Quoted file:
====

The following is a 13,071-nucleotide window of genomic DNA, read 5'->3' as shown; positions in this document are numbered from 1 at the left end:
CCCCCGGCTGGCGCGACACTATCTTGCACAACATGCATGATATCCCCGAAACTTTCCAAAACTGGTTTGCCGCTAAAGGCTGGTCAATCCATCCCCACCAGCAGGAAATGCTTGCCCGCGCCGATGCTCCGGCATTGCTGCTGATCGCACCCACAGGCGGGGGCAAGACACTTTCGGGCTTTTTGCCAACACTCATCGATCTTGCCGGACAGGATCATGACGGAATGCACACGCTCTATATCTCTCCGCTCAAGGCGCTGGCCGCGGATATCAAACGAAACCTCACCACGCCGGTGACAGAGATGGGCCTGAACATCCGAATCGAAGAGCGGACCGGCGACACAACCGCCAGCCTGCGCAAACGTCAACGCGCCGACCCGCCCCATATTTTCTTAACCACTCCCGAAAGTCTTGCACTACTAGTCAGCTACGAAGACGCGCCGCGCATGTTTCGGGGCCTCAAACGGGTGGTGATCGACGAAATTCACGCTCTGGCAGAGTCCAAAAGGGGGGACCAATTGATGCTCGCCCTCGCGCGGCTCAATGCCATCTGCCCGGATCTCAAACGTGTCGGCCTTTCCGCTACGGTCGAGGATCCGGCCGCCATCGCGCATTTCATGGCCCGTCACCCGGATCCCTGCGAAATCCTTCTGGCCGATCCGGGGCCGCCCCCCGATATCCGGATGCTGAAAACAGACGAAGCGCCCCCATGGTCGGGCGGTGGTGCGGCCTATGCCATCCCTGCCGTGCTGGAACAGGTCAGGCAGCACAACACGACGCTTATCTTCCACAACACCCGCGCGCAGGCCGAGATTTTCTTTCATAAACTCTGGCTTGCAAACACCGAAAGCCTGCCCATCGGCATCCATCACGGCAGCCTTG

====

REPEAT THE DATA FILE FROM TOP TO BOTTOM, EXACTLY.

The following is a 13,071-nucleotide window of genomic DNA, read 5'->3' as shown; positions in this document are numbered from 1 at the left end:
CCCCCGGCTGGCGCGACACTATCTTGCACAACATGCATGATATCCCCGAAACTTTCCAAAACTGGTTTGCCGCTAAAGGCTGGTCAATCCATCCCCACCAGCAGGAAATGCTTGCCCGCGCCGATGCTCCGGCATTGCTGCTGATCGCACCCACAGGCGGGGGCAAGACACTTTCGGGCTTTTTGCCAACACTCATCGATCTTGCCGGACAGGATCATGACGGAATGCACACGCTCTATATCTCTCCGCTCAAGGCGCTGGCCGCGGATATCAAACGAAACCTCACCACGCCGGTGACAGAGATGGGCCTGAACATCCGAATCGAAGAGCGGACCGGCGACACAACCGCCAGCCTGCGCAAACGTCAACGCGCCGACCCGCCCCATATTTTCTTAACCACTCCCGAAAGTCTTGCACTACTAGTCAGCTACGAAGACGCGCCGCGCATGTTTCGGGGCCTCAAACGGGTGGTGATCGACGAAATTCACGCTCTGGCAGAGTCCAAAAGGGGGGACCAATTGATGCTCGCCCTCGCGCGGCTCAATGCCATCTGCCCGGATCTCAAACGTGTCGGCCTTTCCGCTACGGTCGAGGATCCGGCCGCCATCGCGCATTTCATGGCCCGTCACCCGGATCCCTGCGAAATCCTTCTGGCCGATCCGGGGCCGCCCCCCGATATCCGGATGCTGAAAACAGACGAAGCGCCCCCATGGTCGGGCGGTGGTGCGGCCTATGCCATCCCTGCCGTGCTGGAACAGGTCAGGCAGCACAACACGACGCTTATCTTCCACAACACCCGCGCGCAGGCCGAGATTTTCTTTCATAAACTCTGGCTTGCAAACACCGAAAGCCTGCCCATCGGCATCCATCACGGCAGCCTTG